Richard Gill, CFA, reviews Investing for Growth, a book by Terry Smith which makes the case for investing your money in the best companies in the world to ensure long-term returns.
Terry Smith is one of the great characters of the investment world. The former CEO of Collins Stewart and Tullett Prebon, he rose to prominence in the early 1990s after the publication of classic book Accounting for Growth. In it, Smith published details of the misleading accounting methods practiced by a number of firms, including Polly Peck and British & Commonwealth, which were supposedly successful but went on to go bust. He was subsequently fired by his employer UBS Phillips & Drew for refusing to withdraw the controversial but popular tome, which went on to sell over 100,000 copies.
Smith is perhaps best known these days for running investment management firm Fundsmith and the flagship £21 billion Fundsmith Equity Fund, one of the most popular funds amongst UK retail investors and one of the best performing. Launched on 1st November 2010, over ten years the fund has risen in value by 415%. That’s an astounding compound annual return of 17.8%, massively outperforming the benchmark MSCI World Index’s return of 183% over the same period.
Fundsmith was founded with Smith’s legendary “no nonsense” approach, looking to deliver long-term returns and charge no performance fees to investors. Its overall focus is on global shares in high quality businesses, with many Warren Buffettesque features being looked for. These include a high return on capital, competitive advantages, resilience to change and of course, attractive valuations. Fundsmith also tends to invest in companies with a long history. The current 30 constituents have an average founding year of 1926, meaning most have survived two world wars and some even the Great Depression.
While Accounting for Growth was somewhat of a sarcastic title, Terry Smith’s latest book does exactly what it says on the tin.
Investing for Growth is a collection of essays and articles written by Smith over the past ten years, published together for the first time to celebrate his fund’s first decade. Through a combination of annual shareholder letters, contributions to newspapers and other musings, he provides numerous investment insights, debunks many investment myths and makes the case for investing your money in the best companies in the world to ensure long-term returns.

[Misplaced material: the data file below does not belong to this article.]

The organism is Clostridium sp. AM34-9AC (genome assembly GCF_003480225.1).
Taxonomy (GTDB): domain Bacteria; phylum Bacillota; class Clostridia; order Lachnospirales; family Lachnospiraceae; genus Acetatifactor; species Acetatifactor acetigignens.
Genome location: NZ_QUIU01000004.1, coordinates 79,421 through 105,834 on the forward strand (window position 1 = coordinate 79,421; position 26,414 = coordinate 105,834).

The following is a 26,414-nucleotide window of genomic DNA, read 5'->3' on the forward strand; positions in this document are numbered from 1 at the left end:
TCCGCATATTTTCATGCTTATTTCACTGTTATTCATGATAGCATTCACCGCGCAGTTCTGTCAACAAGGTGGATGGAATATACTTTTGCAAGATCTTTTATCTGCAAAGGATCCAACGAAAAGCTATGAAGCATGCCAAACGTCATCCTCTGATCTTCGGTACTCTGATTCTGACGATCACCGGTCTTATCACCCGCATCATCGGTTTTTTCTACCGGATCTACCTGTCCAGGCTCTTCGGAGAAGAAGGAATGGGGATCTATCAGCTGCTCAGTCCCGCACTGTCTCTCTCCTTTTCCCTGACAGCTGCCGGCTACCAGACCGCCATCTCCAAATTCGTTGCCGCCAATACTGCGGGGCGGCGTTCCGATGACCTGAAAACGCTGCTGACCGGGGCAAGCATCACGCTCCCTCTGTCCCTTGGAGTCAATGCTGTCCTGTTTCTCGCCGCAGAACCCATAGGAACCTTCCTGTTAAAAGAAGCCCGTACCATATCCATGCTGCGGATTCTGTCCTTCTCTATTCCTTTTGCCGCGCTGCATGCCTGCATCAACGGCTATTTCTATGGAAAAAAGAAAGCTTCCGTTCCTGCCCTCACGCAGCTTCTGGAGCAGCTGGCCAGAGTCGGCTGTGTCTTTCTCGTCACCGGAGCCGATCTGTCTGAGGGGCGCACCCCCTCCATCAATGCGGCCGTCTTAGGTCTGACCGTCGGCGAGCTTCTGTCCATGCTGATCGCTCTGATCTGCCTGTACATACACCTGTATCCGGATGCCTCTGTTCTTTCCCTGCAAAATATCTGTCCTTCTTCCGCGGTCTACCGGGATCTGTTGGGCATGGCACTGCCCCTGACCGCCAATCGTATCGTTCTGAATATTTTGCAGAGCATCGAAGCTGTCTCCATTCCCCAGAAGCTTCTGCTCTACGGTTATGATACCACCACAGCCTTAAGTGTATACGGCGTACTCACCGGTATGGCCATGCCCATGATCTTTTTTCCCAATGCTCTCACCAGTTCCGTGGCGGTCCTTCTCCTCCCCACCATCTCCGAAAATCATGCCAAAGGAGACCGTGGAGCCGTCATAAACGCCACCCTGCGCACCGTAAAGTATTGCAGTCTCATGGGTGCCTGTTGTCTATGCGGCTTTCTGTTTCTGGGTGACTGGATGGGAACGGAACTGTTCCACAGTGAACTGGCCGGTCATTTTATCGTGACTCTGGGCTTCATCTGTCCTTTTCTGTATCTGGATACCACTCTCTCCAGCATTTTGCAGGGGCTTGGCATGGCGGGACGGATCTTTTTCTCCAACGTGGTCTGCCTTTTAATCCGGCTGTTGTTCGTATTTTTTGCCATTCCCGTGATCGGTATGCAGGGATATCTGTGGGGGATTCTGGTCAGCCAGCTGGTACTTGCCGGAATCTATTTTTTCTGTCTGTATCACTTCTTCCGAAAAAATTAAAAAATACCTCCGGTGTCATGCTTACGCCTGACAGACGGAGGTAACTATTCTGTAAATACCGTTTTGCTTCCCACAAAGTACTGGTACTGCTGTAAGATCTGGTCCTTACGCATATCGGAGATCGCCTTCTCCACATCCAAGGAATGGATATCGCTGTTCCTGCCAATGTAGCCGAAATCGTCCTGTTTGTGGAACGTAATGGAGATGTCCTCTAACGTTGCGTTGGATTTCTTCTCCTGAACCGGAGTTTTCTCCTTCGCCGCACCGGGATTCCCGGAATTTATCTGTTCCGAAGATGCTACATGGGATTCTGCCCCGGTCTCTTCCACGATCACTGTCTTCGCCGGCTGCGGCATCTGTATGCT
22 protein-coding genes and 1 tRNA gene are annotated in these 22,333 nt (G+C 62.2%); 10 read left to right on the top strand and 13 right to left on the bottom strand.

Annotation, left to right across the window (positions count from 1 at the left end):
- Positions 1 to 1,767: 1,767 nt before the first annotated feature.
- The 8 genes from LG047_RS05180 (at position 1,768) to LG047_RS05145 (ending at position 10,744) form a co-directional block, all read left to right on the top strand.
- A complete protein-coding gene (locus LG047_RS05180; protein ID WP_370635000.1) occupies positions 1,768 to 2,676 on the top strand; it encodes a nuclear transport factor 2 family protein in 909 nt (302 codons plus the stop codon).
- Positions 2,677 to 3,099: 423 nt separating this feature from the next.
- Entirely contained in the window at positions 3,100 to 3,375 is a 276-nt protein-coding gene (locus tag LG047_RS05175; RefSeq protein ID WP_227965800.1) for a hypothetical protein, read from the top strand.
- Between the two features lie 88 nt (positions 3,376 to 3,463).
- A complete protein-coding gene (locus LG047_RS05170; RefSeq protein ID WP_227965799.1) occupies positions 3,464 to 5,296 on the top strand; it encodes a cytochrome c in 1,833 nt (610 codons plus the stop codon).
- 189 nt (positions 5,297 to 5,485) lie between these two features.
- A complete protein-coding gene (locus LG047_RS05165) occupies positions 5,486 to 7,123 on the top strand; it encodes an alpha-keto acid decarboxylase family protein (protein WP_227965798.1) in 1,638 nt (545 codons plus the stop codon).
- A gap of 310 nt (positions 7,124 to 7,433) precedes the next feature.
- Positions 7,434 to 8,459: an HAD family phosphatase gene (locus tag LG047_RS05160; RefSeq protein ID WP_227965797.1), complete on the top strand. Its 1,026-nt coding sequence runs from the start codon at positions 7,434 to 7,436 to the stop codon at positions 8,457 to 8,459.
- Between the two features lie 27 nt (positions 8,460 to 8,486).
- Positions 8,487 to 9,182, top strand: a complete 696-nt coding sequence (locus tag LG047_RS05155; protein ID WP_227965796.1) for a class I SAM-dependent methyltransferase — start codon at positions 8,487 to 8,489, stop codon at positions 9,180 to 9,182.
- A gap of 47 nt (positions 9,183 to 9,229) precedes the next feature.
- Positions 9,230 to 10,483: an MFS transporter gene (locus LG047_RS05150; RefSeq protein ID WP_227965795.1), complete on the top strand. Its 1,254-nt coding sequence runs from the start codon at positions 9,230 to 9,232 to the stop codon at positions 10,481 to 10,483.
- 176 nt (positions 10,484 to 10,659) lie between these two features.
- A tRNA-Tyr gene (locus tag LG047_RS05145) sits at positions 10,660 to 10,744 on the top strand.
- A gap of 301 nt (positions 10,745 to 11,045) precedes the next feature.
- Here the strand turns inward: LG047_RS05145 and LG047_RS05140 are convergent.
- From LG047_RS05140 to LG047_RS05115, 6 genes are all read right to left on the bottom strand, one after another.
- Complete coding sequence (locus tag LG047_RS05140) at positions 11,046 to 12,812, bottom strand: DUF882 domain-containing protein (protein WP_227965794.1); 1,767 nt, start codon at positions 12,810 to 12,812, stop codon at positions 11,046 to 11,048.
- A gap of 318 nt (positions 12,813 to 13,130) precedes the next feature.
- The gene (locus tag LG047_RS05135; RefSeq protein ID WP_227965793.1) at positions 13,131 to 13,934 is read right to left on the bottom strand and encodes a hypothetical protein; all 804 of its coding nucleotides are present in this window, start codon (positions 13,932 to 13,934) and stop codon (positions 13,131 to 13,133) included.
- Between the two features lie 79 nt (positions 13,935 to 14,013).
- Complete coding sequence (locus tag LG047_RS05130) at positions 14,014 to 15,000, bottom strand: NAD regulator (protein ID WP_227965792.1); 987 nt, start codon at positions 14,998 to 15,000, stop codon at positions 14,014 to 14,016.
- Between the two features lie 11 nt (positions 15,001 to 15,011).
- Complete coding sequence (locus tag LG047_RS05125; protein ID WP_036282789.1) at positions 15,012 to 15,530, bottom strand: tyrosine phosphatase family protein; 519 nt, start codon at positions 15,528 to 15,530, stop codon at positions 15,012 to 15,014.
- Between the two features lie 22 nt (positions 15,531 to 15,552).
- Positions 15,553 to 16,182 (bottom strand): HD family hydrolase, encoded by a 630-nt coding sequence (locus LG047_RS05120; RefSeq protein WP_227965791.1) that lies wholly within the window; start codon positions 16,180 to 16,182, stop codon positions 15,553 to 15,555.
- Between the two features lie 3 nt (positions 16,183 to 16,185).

The 70 or so articles in the book are presented chronologically, beginning in September 2010 just prior to the fund’s launch. But readers can peruse them in any order to get a flavour of how Terry Smith and his team approach their investment decisions. Perhaps one of the best places to start is Smith’s 2013 Financial Times article on his ten golden rules of investment. Some of his top tips for retail investors include: don’t try to time the market, deal infrequently, never invest just to avoid tax, and buy shares in a business which can be run by an idiot (because at some point it will!).
Smith and I share a view that you should be wary of companies that abuse the English language, so one of my favourite sections is his 2013 Telegraph article on the matter. While terms such as “innovative solutions provider” and “leveraging a seamless ecosystem” are just as confusing as they are annoying, Smith’s main point is that corporate jargon can often be used to disguise a problem. He prefers straight talking management, especially those who are happy to criticise their performance rather than be persistently “delighted” with their results every year. His beliefs are held true in his annual shareholder letters, where the year’s performance is always reviewed honestly, covering both the winners and the losers, and inevitably including one of Smith’s infamously entertaining rants.
Another favourite section is a trio of articles which look at some investing myths. Here, Smith covers three commonly held investment beliefs and shows that empirical evidence demonstrates that they can be wrong. For example, a 2012 study by Haugen and Baker showed that low risk stocks outperform higher risk stocks. This goes completely against the higher risk/higher reward theory core to the financial markets, with Smith suggesting that small caps could be added to a portfolio to boost returns and lower risk. Another article argues that re-invested dividends are over-rated and in fact not the main contributor to returns over time. Dividends are subject to tax and most often invested back into companies at above book value. In contrast, reinvested profits, the real driver of returns, are subject to no tax and are able to be reinvested to grow profits.
Fundsmith’s excellent attitude towards investor communication is highlighted in one of the final chapters of the book, covering the fund’s newsletter to shareholders at the end of Q1 2020. Smith informed investors that it was business as usual for the company in terms of service levels, reassuring given the government’s work-from-home guidance and that the stock markets had just hit a nine-year low following the pandemic-inspired plunge. Like any shrewd investor, at the time Smith also highlighted the opportunities that a stock market downturn can present. He seems to have taken advantage of them, with the fund having risen by 10.9% in the year to date as at 30th October, well ahead of the MSCI’s gain of just 1%.
Many successful UK based investors have been branded with the moniker “Britain’s Buffet”. But perhaps no one deserves the title more than Terry Smith, with his similar investment style having delivered consistent annual returns that the Sage of Omaha would be proud of. Readers of Investing for Growth will come to know Smith as not only a great investor but also a great writer, communicator and man of principle. The book makes an ideal Christmas stocking filler which will go on to become an essential part of any investor’s library all year round.